Finding Relief with Cryotherapy
Jul 26, 2018 11:00AM
By Jordan Venema
By Jordan Venema
Photos by Kelli Avila
FROM THE 1979 THRILLER “Alien” to the 2006 black albeit prescient comedy “Idiocracy,” cryogenics has been begging the question for a while now: Can we really live forever? While science fiction has mostly focused on the study of cryonics – freezing and preserving a body to be reanimated at a later time – it actually belongs to the wider science of cryogenics, which is as old as, well, ice.
Loosely, cryogenics is the branch of physics that deals with the effects of extremely low temperatures. Think of it like the next level beyond refrigeration. And while the science behind cryogenics is advancing, as a healing method, cryotherapy is nothing new. Athletes ice their joints after games, and ice baths are increasingly found at spas, but when you’ve not got enough ice on hand you can go for a freeze and squeeze at Visalia Cryo.
Visalia Cryo is the brainchild of Tyler Alexander, owner of Elite Team Visalia, a gym that trains in the jiu-jitsu and Muay Thai style of martial arts. According to his wife and business partner Rosalinda Verde Alexander, Tyler was listening to a podcast by comedian and UFC commentator Joe Rogan, who also has a black belt in jiu-jitsu.
“In the podcast he was talking about cryotherapy in L.A. and how much he was loving it, and how much it was helping him recover, so Tyler decided to open one in his gym,” says Verde Alexander. That was 2015, “and since then it has grown into something bigger.”
In May 2018, the Alexanders moved Visalia Cryo from inside Elite Team Visalia and into its own building, “just right next door to the Planing Mill,” says Verde Alexander. Elite Team Visalia moved to the Oak Street location as well, but now the two businesses operate in their own unique locations.
Though Tyler started the business as a therapy for the fighters and athletes who trained at Elite Team Visalia, Verde Alexander stresses cryotherapy is for everybody.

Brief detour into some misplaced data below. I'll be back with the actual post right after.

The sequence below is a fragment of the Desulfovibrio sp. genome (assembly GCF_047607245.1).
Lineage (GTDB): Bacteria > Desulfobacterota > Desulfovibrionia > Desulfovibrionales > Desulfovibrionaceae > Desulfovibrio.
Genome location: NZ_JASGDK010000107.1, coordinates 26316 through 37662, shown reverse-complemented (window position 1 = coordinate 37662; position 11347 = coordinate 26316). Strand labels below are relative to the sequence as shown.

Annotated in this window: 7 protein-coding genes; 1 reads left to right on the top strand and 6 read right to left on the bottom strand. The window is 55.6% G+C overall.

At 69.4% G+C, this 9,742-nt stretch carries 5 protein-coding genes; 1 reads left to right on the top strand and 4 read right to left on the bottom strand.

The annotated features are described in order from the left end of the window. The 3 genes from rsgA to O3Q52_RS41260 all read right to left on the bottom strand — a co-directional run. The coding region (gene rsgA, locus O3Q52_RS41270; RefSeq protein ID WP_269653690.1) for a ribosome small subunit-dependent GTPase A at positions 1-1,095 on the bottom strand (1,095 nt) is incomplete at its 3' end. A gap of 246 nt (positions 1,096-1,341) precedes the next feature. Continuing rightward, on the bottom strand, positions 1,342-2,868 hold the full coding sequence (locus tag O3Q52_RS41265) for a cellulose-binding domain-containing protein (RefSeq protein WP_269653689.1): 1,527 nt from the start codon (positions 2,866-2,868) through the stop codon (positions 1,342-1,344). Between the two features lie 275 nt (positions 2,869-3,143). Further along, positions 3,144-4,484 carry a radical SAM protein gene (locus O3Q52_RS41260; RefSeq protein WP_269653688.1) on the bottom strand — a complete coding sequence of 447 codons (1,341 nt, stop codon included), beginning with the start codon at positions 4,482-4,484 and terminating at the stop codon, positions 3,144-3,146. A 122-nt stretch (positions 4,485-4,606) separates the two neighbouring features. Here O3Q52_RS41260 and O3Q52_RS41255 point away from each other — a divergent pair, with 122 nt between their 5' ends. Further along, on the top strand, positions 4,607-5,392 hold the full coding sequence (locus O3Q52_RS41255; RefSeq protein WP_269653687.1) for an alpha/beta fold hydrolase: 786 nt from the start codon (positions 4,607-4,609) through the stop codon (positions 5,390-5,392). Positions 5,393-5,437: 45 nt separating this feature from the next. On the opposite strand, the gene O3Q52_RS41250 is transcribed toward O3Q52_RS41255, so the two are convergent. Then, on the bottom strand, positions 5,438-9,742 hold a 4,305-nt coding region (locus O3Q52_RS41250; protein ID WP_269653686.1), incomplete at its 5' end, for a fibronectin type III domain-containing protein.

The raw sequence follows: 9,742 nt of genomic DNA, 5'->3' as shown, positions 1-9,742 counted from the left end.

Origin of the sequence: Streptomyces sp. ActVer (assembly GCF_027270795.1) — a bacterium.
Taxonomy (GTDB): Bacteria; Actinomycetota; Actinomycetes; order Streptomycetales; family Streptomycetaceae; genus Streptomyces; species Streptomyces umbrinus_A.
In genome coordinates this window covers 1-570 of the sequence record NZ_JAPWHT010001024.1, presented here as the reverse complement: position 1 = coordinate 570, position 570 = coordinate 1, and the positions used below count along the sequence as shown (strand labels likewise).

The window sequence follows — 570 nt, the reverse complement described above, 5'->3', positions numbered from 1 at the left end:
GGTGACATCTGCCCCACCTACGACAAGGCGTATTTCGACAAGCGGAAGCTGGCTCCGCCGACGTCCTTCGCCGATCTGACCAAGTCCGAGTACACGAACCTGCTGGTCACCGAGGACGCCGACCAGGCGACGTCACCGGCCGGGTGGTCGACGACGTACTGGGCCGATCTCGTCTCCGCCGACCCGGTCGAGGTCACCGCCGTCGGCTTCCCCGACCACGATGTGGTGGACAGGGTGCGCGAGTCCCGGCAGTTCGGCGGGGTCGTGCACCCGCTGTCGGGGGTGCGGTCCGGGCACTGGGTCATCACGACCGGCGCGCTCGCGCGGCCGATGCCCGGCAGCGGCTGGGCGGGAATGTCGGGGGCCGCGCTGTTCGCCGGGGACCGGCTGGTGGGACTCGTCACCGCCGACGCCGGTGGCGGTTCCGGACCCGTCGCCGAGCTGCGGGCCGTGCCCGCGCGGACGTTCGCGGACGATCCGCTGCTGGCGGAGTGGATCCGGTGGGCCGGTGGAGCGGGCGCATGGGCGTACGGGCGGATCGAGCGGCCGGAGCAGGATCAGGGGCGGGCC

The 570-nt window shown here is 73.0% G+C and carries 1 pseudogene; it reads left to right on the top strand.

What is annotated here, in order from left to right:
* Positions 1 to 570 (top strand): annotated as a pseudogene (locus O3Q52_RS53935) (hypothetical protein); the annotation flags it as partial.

“We have a range of clients from age 14 all the way to 76,” she says. And if you thought most clients were MMA fighters from the gym next door, you’d be wrong. “Not anymore,” says Verde Alexander. “Most of our clients are really baby boomers.”
So what is cryotherapy, and what is the appeal? Why are people stepping into what looks like an overgrown brewing vat fitted with a beer koozie? The machinery itself may look mundane, but it’s really tradition meets technology.
“I’d say more like space-age – technology with a very ancient technique,” clarifies Verde Alexander. “The cold has been used forever to alleviate inflammation in the body, preserve the body.”
The space-age aspect is the oversized freezer that can drop to negative 300 degrees.
“We’re talking Saturn, Jupiter temperatures,” chuckles Verde Alexander.
Which, if we’re being honest, sounds terrifying, but Verde Alexander says that’s the biggest hurdle for first-time clients: fear.
Clients disrobe before stepping into the cylindrical chamber, which fully covers their body, “and we don’t leave your sight,” she says. “You could even climb out on your own.”
“But it’s not cooling your core temperature down, just your skin,” says Verde Alexander, who uses the machine three times a week. Clients are never in danger, and the “freeze” isn’t uncomfortable, she adds. “It’s like walking through the freezer section at Winco. It’s not as bad as you think.”
But unlike walking through the freezer section at a grocery store, three minutes of cryotherapy increases metabolic rate while providing relief from inflammation, chronic pain and post-work soreness, which is why people are willing to pay $30 for three minutes of therapy.
“I can’t tell you how many people are like, ‘So you’re telling me you want me to pay $10 a minute?’” says Verde Alexander.
Except that since Tyler opened Visalia Cryo three years ago as therapy for his gym, the business is so hot it’s threatening to thaw.
After three minutes of the “freeze,” clients are given complimentary compression sleeves to help recirculate blood through the body, putting the squeeze in “freeze and squeeze.”
Traditional therapy meets new technology, and the results are showing, says Verde Alexander.
“People aren’t stiff any more, and they’re off ibuprofen, and there’s less cellulite on the back of their legs and it’s good for the skin, and it has positive effects against depression and anxiety because it breaks off neuron pathways in your brain and rebuilds them.”
And this might just be the beginning. According to Verde Alexander, Tyler is hoping to expand Visalia Cryo to include other treatments.
“He really has a vision of making Visalia Cryo at the forefront of holistic recovery.” •
Visalia Cryo • 760 E. Center Ave., Visalia • (559) 249-5677
www.visaliacryo.com • Find them on Facebook and Instagram